Poagao's Journal

Absolutely Not Your Monkey

Dec 16 2008

Down to Kaohsiung

I took the noon high speed rail down to Kaohsiung on Monday to attend a wedding, arriving at the new, airport-esque Zuoying Station at 1:30 p.m. I was eager to experience the new MRT that has taken so long and been the subject of so much controversy over the last decade. Fortunately, the HSR station is almost on top of the subway station, so after only a short exposure to the sunshine outside on the way down, I was there.

The first thing I noticed was the level of ambient light; Taipei’s subway stations are very bright in comparison. The low, dark ceiling, festooned with a metal grating, along with the solid glass walls along the platform made it feel like a bar lounge instead of a subway station. The place smelled of fresh concrete, and hardly any people were there. The train, when it came, only covers half of the platform length, so that if you weren’t in front of the right doors you’d miss the train.

Inside the cars, the seats line the sides, Hong Kong-style, rather than utilizing the forward/backward style of Taipei. The seats are molded plastic of an unsettling green hue, but the curvature of the handrails and the white walls and pillars aren’t so bad. It’s like an alternate universe version of Taipei’s system. I wish they accepted the yoyo cards, though.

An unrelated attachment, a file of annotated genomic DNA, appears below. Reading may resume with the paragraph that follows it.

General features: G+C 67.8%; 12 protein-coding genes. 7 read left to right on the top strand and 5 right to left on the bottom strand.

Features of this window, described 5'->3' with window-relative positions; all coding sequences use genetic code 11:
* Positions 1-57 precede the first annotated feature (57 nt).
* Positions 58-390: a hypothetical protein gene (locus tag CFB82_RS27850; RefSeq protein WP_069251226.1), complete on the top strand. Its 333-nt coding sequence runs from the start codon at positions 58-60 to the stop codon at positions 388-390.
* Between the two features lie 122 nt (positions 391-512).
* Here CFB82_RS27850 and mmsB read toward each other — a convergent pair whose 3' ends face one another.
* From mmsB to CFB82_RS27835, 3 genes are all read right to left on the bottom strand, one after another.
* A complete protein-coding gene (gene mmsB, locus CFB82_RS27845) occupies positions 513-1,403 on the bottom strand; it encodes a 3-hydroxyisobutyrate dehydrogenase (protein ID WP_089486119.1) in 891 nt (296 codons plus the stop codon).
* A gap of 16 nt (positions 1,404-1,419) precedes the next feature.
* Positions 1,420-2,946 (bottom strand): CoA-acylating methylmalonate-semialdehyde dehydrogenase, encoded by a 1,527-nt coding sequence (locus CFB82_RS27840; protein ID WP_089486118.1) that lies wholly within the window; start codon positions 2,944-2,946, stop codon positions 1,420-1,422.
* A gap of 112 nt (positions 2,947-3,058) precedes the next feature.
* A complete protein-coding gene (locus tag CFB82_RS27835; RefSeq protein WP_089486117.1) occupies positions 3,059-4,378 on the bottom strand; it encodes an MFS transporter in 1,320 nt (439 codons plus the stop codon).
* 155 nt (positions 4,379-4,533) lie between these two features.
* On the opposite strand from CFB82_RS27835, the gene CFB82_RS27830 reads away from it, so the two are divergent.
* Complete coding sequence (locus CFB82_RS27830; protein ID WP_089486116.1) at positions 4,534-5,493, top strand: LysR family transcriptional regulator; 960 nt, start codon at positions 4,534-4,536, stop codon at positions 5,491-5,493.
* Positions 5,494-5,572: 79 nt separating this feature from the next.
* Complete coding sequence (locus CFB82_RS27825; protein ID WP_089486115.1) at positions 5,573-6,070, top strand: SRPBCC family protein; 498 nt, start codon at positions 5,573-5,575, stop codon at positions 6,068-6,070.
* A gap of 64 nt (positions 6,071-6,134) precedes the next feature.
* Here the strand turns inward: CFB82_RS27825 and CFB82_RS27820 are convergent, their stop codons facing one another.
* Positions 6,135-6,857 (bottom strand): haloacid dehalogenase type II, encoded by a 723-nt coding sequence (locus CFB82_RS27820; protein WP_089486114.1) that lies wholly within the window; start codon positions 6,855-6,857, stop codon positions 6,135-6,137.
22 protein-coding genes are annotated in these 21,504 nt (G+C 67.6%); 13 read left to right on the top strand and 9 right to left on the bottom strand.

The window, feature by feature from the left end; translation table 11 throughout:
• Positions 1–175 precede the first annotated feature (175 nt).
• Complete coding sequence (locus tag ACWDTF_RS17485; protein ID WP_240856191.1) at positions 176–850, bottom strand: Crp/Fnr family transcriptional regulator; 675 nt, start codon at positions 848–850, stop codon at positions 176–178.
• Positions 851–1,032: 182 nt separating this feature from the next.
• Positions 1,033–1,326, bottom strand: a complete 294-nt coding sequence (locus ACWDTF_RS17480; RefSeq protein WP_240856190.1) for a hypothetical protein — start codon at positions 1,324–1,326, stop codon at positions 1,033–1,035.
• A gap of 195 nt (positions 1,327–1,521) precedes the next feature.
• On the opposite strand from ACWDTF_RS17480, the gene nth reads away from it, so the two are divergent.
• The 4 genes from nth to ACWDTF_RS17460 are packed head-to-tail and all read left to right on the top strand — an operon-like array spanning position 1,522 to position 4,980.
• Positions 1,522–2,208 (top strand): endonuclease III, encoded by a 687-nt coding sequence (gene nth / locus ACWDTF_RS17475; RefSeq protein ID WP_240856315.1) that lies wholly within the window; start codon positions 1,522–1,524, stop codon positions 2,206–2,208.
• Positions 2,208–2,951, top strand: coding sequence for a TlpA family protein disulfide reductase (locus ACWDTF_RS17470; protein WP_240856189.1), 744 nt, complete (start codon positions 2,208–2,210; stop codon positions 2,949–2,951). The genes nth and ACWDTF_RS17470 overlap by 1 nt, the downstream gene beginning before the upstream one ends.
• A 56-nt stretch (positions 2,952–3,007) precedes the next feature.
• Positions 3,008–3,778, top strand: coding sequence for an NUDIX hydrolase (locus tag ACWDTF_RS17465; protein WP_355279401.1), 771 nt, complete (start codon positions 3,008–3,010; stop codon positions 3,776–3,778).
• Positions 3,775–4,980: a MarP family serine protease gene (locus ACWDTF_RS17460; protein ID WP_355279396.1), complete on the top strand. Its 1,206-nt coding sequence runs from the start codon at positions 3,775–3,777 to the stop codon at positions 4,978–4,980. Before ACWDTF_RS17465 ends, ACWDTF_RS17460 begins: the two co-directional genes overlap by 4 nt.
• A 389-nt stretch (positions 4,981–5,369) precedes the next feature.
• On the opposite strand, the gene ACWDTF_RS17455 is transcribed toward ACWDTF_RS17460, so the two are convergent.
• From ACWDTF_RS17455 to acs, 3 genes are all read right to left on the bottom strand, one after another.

After getting directions from a good-looking subway employee wearing a baseball cap, I transferred at the Formosa Blvd Station to an even more sparsely populated train to Xiziwan, surfacing a couple of blocks from the harbor. I like cities with harbors, and it’s always the first place I want to go when I get to Kaohsiung. Near the subway exit was a line of tiny scooters, just frames with wheels and a seat, really, under a sign that said “electric scooters”. Intrigued to see whether Taiwan is actually going to follow in Shanghai’s footsteps in promoting electric scooters, I went to the nearby shop, only to be told that the scooters were actually 50cc two-stroke models. I am convinced that you could slap an electric motor, paint the front shell olive drab and have a hit on your hands, but that idea doesn’t seem to have occurred to the manufacturers. “The time to buy one of these is now,” the shop owner told me. “Two-strokes won’t be legally manufactured after this year.” Apparently they’re going to put a 4-stroke engine in instead.